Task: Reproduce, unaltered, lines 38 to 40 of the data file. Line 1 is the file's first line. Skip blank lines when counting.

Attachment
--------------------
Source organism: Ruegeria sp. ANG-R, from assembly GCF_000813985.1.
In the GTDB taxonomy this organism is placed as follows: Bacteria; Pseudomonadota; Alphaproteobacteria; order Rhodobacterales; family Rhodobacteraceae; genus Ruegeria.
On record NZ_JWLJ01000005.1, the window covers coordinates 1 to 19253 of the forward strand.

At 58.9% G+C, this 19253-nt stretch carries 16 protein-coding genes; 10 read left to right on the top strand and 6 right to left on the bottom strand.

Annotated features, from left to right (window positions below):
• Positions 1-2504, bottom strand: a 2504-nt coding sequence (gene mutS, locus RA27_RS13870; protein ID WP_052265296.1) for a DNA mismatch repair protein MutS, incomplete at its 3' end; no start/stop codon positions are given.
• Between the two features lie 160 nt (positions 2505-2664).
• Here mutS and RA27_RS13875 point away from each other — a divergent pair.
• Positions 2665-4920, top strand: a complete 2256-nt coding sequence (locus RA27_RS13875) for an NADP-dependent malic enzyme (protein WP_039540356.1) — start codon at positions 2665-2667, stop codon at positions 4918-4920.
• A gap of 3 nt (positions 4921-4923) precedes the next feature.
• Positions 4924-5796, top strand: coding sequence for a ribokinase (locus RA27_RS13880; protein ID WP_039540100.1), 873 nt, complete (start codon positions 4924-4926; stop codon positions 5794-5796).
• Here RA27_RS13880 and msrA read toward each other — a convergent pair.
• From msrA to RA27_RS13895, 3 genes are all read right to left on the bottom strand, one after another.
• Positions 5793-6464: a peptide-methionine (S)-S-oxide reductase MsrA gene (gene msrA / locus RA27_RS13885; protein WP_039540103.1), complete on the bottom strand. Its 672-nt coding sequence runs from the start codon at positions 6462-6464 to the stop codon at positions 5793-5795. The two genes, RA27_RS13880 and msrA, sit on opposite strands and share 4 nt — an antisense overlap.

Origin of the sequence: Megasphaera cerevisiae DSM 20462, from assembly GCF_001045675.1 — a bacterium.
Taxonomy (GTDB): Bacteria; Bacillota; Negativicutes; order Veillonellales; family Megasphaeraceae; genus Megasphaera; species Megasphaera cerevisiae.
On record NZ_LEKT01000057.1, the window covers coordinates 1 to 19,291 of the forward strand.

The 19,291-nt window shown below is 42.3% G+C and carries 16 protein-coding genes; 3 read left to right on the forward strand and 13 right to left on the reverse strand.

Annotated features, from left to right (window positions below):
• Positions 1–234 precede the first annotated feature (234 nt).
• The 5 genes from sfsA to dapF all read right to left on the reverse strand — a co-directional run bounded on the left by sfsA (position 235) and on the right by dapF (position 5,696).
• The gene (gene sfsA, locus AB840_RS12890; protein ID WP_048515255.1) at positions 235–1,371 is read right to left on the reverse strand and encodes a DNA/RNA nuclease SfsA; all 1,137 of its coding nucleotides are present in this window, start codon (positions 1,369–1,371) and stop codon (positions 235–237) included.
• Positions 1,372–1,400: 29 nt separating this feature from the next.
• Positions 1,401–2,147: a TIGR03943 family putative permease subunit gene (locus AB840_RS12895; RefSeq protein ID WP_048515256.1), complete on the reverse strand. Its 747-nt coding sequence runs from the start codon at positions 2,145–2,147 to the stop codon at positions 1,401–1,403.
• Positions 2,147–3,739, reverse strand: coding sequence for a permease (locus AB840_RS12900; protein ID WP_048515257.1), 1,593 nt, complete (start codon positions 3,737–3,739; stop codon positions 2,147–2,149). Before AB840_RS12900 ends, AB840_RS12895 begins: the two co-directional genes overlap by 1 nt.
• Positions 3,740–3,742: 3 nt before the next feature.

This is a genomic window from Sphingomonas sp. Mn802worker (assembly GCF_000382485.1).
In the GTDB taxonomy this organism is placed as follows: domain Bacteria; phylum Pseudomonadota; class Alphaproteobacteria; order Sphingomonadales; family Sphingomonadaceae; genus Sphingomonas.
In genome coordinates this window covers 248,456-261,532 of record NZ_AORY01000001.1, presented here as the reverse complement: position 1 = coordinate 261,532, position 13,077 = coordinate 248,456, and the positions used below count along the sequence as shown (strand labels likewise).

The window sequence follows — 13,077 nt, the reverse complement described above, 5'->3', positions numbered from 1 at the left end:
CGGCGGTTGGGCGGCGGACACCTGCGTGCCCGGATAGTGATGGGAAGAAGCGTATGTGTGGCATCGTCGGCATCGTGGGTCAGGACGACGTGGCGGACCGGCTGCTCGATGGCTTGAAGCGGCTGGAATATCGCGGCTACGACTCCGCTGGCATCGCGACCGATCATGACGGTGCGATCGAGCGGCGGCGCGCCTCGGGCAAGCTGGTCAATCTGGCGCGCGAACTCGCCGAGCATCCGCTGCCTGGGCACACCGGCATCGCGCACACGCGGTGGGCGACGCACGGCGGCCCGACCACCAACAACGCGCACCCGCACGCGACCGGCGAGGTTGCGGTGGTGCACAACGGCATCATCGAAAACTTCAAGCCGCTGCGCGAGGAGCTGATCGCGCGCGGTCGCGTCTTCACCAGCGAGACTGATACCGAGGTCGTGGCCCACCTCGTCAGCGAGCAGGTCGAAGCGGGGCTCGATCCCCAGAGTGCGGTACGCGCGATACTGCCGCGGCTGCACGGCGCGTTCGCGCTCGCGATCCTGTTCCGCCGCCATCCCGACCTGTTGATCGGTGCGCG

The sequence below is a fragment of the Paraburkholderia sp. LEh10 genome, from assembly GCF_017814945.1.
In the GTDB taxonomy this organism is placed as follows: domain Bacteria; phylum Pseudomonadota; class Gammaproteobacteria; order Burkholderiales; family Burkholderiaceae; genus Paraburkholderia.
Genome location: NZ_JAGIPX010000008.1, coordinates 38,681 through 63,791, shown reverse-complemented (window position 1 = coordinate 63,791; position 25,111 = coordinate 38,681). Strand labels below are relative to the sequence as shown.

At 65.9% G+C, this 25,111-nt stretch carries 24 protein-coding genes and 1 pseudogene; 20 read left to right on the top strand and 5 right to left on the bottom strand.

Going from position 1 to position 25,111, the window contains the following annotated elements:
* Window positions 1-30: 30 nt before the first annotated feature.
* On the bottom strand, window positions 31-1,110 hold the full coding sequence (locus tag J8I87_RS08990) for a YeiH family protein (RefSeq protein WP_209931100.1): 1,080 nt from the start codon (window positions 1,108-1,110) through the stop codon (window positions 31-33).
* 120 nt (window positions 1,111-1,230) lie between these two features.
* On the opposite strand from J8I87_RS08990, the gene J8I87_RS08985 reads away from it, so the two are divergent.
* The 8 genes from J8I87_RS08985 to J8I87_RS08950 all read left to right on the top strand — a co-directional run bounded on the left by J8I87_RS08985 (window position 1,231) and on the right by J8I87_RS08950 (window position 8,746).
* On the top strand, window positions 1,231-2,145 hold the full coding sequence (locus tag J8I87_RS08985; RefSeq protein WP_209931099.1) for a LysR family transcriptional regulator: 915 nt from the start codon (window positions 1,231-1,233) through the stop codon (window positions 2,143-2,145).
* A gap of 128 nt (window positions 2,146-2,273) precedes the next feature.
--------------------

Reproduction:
* On the bottom strand, window positions 31-1,110 hold the full coding sequence (locus tag J8I87_RS08990) for a YeiH family protein (RefSeq protein WP_209931100.1): 1,080 nt from the start codon (window positions 1,108-1,110) through the stop codon (window positions 31-33).
* 120 nt (window positions 1,111-1,230) lie between these two features.
* On the opposite strand from J8I87_RS08990, the gene J8I87_RS08985 reads away from it, so the two are divergent.